Wednesday, July 03, 2019

Amphibious Combat Vehicle background report for Congress...

The background report on the ACV is out and you can read it all here.  What follows is what I think is one of the most important parts of the report.  How did we get to a point where ACV 1.1 and 1.2 were merged and how/when will a decision be made to move forward with ACV 2.0.  Check it out...
ACV 1.1 and ACV 1.2 Consolidated 

On April 10, 2019, during testimony to the Subcommittee on Seapower of the Senate Armed Services Committee, Navy and Marine Corps leadership noted During the fall of 2018, ACV 1.1 prototypes demonstrated satisfactory water mobility performance in high surf conditions, and in doing so met the full water mobility transition requirement for ACV 1.2 capability. Subsequently, the Milestone Decision Authority Assistant Secretary of the Navy for Research, Development and Acquisition (ASN (RD&A)) approved the consolidation of increments one and two into a single program to enable continuous production of ACVs to completely replace the AAV. The next key acquisition event is the Full Rate Production decision scheduled for the third quarter of FY 2020 following Initial Operational Test & Evaluation. ACV remains on schedule to achieve Initial Operational Capability in the fourth quarter of FY 2020. With the consolidation of ACV variants into a single variant, there will likely be a number of programmatic changes and potential ramifications for the ACV and

ACV 2.0 programs. 

Reportedly, the Marines plan to develop an ACV 2.0, capable of carrying 10 to 13 Marines plus crew, capable of high water speeds and deployment from ships far from the coast. ACV 2.0 is planned to be capable of operating on land alongside tanks and light armored vehicles. According to the Marines ACV 2.0 serves as a conceptual placeholder for a future Decision Point (~ 2025, or sooner) at which time knowledge gained in the fielding and employment of the first phase of ACV (1.1 and 1.2), the state of the naval connector strategy, and science & technology work towards a high water speed capable self-deploying vehicle will support an informed decision.46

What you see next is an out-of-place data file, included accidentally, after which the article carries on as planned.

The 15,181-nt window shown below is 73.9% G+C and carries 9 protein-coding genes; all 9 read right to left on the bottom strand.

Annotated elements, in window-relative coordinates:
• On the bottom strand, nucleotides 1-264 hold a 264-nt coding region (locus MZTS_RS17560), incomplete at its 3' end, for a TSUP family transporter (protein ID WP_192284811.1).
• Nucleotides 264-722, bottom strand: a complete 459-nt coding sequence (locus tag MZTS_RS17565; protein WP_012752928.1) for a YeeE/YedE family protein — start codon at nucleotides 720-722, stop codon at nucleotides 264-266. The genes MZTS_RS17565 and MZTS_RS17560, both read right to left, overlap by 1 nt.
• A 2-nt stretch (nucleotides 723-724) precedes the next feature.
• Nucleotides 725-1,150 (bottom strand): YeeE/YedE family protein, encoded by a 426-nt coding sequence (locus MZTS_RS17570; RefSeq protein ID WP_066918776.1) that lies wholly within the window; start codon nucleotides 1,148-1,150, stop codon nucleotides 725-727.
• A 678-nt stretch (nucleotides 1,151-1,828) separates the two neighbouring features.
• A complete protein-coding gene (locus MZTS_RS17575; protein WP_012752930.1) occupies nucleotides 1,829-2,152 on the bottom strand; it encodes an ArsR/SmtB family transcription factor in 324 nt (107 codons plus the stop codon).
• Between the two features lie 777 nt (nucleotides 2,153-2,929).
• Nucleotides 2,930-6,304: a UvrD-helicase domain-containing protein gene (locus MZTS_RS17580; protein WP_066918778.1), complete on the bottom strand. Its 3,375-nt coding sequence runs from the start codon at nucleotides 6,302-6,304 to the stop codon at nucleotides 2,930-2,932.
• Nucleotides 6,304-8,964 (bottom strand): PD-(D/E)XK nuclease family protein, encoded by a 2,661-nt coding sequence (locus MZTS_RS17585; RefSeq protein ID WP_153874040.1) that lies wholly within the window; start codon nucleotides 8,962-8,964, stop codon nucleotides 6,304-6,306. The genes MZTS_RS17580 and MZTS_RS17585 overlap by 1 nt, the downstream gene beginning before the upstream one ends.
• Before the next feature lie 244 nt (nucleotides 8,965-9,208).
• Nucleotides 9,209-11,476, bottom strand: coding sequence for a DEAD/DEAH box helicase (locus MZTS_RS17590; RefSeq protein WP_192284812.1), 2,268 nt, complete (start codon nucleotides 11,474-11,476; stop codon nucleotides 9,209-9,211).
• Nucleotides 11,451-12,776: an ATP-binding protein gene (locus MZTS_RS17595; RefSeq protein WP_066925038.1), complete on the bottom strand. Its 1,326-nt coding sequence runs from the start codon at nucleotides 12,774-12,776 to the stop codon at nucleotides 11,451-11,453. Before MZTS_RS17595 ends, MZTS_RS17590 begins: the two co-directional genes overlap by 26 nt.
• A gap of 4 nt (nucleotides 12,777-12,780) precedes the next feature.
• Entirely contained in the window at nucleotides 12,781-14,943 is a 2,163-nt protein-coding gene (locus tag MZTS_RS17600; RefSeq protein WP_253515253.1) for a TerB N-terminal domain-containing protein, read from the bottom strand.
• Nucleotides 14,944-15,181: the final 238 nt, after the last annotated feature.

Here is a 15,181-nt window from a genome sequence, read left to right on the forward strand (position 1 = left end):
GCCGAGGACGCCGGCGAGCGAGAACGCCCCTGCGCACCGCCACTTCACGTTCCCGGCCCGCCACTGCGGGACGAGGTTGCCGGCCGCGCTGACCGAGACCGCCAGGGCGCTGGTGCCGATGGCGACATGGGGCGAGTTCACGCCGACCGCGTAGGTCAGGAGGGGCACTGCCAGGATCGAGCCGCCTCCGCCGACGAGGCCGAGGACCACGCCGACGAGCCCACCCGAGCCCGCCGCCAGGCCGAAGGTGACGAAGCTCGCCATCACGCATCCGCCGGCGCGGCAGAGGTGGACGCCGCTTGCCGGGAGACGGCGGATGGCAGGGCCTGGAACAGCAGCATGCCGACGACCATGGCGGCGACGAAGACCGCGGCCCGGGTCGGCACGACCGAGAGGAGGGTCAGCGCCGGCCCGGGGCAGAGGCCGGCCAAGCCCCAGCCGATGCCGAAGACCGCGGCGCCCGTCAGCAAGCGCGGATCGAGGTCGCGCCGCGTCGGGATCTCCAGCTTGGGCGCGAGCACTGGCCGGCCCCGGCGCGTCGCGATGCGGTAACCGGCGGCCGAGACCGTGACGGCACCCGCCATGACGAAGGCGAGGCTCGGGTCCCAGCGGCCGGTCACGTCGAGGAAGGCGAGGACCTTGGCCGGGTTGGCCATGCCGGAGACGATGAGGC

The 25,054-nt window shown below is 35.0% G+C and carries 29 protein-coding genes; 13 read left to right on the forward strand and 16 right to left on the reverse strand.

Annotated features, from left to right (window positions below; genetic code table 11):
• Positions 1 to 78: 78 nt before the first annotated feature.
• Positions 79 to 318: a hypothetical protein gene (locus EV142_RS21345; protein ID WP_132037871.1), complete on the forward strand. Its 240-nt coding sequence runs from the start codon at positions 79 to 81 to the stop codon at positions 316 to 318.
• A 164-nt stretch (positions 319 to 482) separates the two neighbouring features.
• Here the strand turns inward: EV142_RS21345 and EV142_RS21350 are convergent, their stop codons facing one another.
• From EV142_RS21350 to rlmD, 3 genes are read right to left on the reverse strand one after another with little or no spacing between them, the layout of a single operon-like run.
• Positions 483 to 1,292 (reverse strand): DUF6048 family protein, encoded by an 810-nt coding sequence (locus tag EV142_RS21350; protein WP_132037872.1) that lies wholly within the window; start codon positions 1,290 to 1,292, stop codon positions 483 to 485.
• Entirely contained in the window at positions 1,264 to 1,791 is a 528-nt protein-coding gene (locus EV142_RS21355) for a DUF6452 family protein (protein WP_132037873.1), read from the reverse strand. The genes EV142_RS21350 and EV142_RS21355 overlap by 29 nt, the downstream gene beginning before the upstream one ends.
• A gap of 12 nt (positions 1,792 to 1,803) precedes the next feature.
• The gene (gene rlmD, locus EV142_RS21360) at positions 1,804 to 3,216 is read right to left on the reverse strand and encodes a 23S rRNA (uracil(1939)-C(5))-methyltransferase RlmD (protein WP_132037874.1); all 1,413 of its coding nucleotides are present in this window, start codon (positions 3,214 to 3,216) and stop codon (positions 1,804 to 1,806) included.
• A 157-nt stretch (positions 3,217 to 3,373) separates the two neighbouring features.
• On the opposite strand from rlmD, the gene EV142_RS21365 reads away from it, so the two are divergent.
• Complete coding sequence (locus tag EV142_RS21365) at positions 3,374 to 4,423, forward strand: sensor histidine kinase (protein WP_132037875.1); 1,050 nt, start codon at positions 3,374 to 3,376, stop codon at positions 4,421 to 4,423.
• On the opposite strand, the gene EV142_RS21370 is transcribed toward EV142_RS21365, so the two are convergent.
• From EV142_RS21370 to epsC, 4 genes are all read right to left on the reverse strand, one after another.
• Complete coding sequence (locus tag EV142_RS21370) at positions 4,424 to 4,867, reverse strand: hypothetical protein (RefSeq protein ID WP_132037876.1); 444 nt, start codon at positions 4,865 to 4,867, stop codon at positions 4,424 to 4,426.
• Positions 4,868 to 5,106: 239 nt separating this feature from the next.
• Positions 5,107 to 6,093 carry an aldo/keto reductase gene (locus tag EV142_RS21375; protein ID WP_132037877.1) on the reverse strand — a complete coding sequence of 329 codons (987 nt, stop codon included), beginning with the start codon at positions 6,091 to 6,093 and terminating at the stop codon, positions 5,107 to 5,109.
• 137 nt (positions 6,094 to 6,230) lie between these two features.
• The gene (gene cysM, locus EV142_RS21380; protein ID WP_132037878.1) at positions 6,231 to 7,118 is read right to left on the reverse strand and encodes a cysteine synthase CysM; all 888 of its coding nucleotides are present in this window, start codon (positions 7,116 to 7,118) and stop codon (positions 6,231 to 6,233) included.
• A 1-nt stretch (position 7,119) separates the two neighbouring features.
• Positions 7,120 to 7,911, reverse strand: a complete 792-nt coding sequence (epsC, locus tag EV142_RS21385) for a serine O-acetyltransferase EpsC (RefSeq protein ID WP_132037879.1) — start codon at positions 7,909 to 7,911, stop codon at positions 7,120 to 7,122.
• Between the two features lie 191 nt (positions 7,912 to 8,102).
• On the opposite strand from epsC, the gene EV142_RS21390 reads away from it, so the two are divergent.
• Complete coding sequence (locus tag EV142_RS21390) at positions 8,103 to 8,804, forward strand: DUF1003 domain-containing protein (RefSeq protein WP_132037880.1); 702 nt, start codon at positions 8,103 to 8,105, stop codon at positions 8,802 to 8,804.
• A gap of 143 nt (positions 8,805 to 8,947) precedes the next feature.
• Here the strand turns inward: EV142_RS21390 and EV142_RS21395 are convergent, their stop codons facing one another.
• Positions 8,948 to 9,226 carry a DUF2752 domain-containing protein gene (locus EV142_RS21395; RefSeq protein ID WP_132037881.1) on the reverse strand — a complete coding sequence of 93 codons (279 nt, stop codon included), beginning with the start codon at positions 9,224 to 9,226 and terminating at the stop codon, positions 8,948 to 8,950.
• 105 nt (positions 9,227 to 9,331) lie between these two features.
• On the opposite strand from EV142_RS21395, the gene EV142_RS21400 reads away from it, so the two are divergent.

Read the report but the above highlighted and enlarged text is clear.  First the ACV DOES MEET requirements to replace the AAV.

It would have been awesome if the Marine Corps provided the public with images and video of the testing in various conditions but we will just have to trust that they got this right.

The ACV is the rig we're gonna be riding into the future.  Full stop.  Nothing else to add to that section.

The next part that needs to be discussed is the decision point by 2025 with regard to a high speed amphibious assault vehicle that can swim fast, keep up with an M1A1 Abrams over broken ground, provide at least equal protection of the ACV and PROTECT AGAINST IEDs.

That's a high mark.

While the Japanese are laboring hard and I'm sure there are Marine Corps observers and possible even team ups with US corporations going on, I just don't see that as a possibility.

We tried with the EFV.

While many falsely slam that vehicle, the reality is that without the ongoing wars in the Middle East, we'd be using that vehicle today.

IEDs changed everything.

Long story short?

Repeating myself but I believe that the ACV will be our rig into the foreseeable future.

Where does that leave us?  Time to develop fully the family of vehicles so that we're not caught using MTVRs to transport our Infantry Battalions in the next mechanized war.

We need to go fully tilt.  Mortar Carrier, Recovery Vehicle, Logistics Vehicle, Assault Gun, Medical Vehicle, NBC Vehicle etc....We had over 1000 AAVs.  By my count we will need at least 700 ACV to properly equip our Fleet Marine Force.

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